by Timothy Robson
There were all manner and ages of intergalactic creatures at the Blossom Music Festival for Friday evening’s Star Wars: The Empire Strikes Back live music performance by The Cleveland Orchestra, conducted by Sarah Hicks, who entered the stage brandishing a red light saber. I left my own saber at home and didn’t wear my Star Wars jammies, but lots of folks in attendance visibly showed their appreciation for this movie classic through fan attire.
The audience spanned the age range of little kids and their parents to persons of “a certain age” such as me, and older fans. The lawn was packed, and the pavilion was well-filled. There were three screens inside, with two more suspended from the lip of the pavilion roof for the outdoor audience.
For those who need a refresher in the complicated Star Wars saga, The Empire Strikes Back (now known as Episode V) was the second film to be released, in 1980, after the original film in 1977, later retitled as Star Wars: Episode IV – A New Hope. The final film, Episode VI – The Return of the Jedi was released in 1983. In the late 1990s and early 2000s, a trilogy of prequels was released (Episodes I – III), and in the 2010s, a further trilogy of sequels (Episodes VII – IX) completed the story. Several other films have been released, and have spawned an empire of books, TV shows, and merchandise.
In The Empire Strikes Back, Imperial Forces attack the Rebel Alliance, including Princess Leia (Carrie Fisher), Luke Skywalker (Mark Hamill), and Han Solo (Harrison Ford). Leia and Solo, along with the trusty Chewbacca and droids R2-D2 and C3-PO, flee the ice world Hoth to Cloud City, where they are captured by Darth Vader. Meanwhile, Luke travels to the mysterious planet Dagobah, where Jedi master Yoda teaches him about The Force. The episode ends with an epic duel between Luke and Darth Vader, along with a stunning and plot-changing disclosure.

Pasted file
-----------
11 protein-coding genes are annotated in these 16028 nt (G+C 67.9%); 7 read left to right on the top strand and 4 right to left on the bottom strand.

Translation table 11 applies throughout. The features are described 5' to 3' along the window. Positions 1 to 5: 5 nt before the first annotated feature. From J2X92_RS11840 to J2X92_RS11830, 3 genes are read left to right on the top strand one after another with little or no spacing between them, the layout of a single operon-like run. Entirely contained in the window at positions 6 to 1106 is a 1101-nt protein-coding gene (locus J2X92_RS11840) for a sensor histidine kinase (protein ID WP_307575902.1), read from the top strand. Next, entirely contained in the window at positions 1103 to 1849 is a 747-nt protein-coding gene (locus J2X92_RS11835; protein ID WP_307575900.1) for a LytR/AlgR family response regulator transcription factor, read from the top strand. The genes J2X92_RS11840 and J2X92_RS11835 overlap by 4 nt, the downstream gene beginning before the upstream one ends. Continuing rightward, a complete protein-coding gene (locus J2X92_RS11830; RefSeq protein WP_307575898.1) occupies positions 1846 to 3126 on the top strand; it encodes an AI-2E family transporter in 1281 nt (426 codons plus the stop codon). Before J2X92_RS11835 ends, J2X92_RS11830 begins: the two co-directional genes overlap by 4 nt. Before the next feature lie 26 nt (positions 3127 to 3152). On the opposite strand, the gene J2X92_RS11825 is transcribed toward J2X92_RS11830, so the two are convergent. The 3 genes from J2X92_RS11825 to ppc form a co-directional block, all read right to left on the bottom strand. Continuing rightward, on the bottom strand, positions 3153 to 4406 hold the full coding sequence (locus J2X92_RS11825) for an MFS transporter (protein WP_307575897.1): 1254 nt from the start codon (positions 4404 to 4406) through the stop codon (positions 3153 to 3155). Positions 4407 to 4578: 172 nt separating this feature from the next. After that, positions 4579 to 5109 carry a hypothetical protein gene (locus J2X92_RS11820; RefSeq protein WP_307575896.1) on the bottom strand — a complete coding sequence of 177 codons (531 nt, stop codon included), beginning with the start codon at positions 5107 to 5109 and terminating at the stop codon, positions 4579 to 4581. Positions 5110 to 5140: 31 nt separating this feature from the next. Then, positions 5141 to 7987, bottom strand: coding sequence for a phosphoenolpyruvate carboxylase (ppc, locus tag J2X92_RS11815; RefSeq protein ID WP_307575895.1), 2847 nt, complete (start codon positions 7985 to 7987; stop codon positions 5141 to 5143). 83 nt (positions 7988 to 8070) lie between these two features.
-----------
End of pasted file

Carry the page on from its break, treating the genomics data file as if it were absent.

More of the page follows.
As played by The Cleveland Orchestra and led by Sarah Hicks (left), John Williams’ score sounded as fresh and exciting as it did over forty years ago. Never has the 20th Century Fox fanfare preceding the movie sounded so good, prompting enthusiastic spontaneous applause from the audience.
The movie was shown in two approximately hour-long segments with intermission. Still, the full size orchestra with a battery of percussion was required to play the equivalent of two Mahler symphonies back-to-back, often at full tilt. The score is full of musical motifs representing characters and action worthy of Wagner’s Ring Cycle that predict and accompany actions throughout. The Cleveland Orchestra and Hicks seemed tireless in their efforts. And, unlike at the opera, the audience felt free to cheer and applaud at key moments, such as when Millennium Falcon escapes the clutches of Darth Vader’s forces. (I did, however, witness an audience member shushing another viewer for talking too loudly.)
The technical magic that enables these live-score-with-film presentation also enables the overall audio mix to be altered. In some cases in this performance the musical score challenged the audibility of the dialogue, although subtitles were provided throughout.
The evening was pure enjoyment, and prompted a long, loud ovation for Sarah Hicks and The Cleveland Orchestra. Hicks gave each section their own group bow, as well as saluting the whole orchestra.
An elaborate fireworks display closed the evening, enabling me to get into position to make a quick escape as soon as it was done, avoiding a good bit of the full-house traffic exiting the Blossom grounds.
Lawn photo courtesy of Caroline Goddard, The Cleveland Orchestra.
Published on ClevelandClassical.com August 27, 2019.
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